|Oracle8i interMedia Audio, Image, and Video User's Guide and Reference
Oracle8i interMedia Audio, Image and Video is a component of the Oracle8i interMedia product. Oracle8i interMedia Audio, Image and Video enables Oracle8i to manage image, audio, and video in an integrated fashion with other enterprise information, through object types. Oracle8i interMedia extends Oracle8i reliability, availability, and data management to multimedia content in Internet, electronic commerce, and media-rich applications.
The capabilities of interMedia audio, image, and video encompass the storage, retrieval, management, and manipulation of multimedia data managed by Oracle8i. interMedia audio, image, and video support multimedia storage, retrieval, and management of:
interMedia is designed to be extensible. It supports a base set of popular audio, image, and video data characteristics for multimedia processing that also can be extended, for example, to support additional formats, new digital compression and decompression schemes (codecs), data sources, and even specialized data processing algorithms for audio and video data.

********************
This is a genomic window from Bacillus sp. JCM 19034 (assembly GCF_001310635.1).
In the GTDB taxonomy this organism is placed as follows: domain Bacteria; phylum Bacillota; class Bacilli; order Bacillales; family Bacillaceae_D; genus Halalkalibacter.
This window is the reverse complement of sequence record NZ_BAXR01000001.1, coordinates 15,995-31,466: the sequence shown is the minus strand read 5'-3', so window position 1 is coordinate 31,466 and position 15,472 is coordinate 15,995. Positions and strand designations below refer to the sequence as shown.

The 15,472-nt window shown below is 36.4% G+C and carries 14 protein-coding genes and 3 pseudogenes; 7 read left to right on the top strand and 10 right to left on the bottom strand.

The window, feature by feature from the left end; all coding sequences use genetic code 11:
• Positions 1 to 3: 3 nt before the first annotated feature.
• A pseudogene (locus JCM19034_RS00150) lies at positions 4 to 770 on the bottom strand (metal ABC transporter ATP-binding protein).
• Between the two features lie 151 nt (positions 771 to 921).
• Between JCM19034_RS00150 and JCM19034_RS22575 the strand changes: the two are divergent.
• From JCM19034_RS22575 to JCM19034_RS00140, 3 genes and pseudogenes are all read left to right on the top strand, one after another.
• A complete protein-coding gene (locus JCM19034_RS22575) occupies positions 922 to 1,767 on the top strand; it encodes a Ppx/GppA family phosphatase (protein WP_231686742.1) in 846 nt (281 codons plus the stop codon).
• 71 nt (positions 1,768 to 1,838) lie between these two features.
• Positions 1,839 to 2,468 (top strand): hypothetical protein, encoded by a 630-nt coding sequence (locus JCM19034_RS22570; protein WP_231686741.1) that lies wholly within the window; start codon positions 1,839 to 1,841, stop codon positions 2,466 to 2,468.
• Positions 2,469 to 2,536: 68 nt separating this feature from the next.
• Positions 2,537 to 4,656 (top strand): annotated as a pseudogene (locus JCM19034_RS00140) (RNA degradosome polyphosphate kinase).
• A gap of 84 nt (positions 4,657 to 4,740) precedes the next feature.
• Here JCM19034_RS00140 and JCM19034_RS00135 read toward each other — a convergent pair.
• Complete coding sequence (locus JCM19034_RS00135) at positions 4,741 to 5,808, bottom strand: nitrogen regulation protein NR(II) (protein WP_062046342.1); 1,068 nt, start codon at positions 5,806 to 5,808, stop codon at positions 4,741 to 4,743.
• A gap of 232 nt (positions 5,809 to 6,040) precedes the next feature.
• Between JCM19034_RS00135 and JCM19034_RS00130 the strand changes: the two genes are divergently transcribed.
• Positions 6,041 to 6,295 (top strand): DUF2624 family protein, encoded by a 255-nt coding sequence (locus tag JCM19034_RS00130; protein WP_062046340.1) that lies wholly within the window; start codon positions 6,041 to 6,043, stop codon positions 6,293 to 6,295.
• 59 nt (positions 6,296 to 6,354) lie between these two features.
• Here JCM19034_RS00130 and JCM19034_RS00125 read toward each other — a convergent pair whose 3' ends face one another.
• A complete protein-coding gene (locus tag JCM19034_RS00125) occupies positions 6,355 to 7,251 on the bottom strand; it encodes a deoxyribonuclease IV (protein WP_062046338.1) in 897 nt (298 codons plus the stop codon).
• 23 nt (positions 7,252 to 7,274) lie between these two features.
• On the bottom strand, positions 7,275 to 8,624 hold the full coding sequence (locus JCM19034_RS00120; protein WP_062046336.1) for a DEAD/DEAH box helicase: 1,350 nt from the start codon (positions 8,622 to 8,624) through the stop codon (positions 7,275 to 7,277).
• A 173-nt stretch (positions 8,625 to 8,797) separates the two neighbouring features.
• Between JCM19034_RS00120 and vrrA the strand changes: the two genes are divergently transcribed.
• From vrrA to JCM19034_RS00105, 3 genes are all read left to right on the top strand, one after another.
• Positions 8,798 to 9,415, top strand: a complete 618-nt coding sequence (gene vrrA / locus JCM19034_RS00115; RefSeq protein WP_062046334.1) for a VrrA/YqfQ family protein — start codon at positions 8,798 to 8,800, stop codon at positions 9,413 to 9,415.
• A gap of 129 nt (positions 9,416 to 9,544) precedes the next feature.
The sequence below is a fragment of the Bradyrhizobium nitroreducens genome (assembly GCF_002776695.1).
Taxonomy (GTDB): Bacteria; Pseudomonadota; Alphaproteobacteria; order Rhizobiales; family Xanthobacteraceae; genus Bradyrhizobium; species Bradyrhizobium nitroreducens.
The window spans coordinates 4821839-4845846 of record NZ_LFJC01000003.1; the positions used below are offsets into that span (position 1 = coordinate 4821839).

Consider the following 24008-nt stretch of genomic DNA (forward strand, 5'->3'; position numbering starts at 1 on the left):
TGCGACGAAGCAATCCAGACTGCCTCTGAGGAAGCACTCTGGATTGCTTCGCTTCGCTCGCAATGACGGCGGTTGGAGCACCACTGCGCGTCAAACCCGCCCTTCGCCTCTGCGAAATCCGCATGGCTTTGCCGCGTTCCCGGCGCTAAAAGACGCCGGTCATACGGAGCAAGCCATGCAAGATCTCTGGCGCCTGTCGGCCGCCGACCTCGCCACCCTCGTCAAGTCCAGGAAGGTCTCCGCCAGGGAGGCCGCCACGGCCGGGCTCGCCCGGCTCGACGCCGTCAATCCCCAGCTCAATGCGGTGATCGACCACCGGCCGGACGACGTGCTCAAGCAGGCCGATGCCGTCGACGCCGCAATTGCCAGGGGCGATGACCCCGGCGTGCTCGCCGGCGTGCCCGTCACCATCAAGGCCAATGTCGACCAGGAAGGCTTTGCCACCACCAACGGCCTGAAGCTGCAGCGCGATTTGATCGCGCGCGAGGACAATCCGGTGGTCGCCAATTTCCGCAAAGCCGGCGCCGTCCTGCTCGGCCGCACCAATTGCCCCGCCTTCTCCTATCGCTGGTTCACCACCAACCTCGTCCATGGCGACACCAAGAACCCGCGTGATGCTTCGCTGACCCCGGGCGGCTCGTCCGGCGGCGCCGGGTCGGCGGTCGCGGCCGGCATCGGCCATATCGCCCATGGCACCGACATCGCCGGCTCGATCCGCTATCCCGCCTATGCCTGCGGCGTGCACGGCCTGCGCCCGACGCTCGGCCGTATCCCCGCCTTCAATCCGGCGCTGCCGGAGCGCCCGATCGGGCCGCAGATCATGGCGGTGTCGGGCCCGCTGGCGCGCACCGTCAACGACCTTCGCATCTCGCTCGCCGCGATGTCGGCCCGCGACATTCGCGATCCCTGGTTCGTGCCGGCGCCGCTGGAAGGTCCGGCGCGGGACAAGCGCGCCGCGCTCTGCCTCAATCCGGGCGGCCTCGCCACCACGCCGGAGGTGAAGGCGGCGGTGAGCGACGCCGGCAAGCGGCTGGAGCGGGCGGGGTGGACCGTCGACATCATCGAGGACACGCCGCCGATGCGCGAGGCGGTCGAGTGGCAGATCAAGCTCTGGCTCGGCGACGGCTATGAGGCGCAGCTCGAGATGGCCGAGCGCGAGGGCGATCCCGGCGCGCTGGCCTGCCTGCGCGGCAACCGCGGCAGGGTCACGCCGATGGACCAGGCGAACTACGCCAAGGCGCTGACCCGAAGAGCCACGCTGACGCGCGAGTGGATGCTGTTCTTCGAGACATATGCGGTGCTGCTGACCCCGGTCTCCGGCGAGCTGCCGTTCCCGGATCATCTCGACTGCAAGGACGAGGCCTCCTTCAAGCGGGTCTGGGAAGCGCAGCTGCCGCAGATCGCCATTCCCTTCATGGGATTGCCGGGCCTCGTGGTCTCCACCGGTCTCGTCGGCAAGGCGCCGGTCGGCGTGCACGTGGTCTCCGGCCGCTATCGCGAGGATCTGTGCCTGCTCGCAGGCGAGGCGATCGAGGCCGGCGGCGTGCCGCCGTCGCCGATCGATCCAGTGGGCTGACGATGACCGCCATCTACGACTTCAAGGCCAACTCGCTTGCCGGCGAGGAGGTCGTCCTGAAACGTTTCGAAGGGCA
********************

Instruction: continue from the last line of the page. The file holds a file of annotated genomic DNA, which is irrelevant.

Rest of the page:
interMedia is a building block for various multimedia applications rather than being an end-user application. It consists of object types along with related methods for managing and processing multimedia data. Some example applications for interMedia audio, image, and video are:
These applications have common and unique requirements. Oracle8i interMedia Audio, Image, and Video object types support common application requirements and can be extended to address application-specific requirements. With Oracle8i interMedia, multimedia data can be managed as easily as standard attribute data.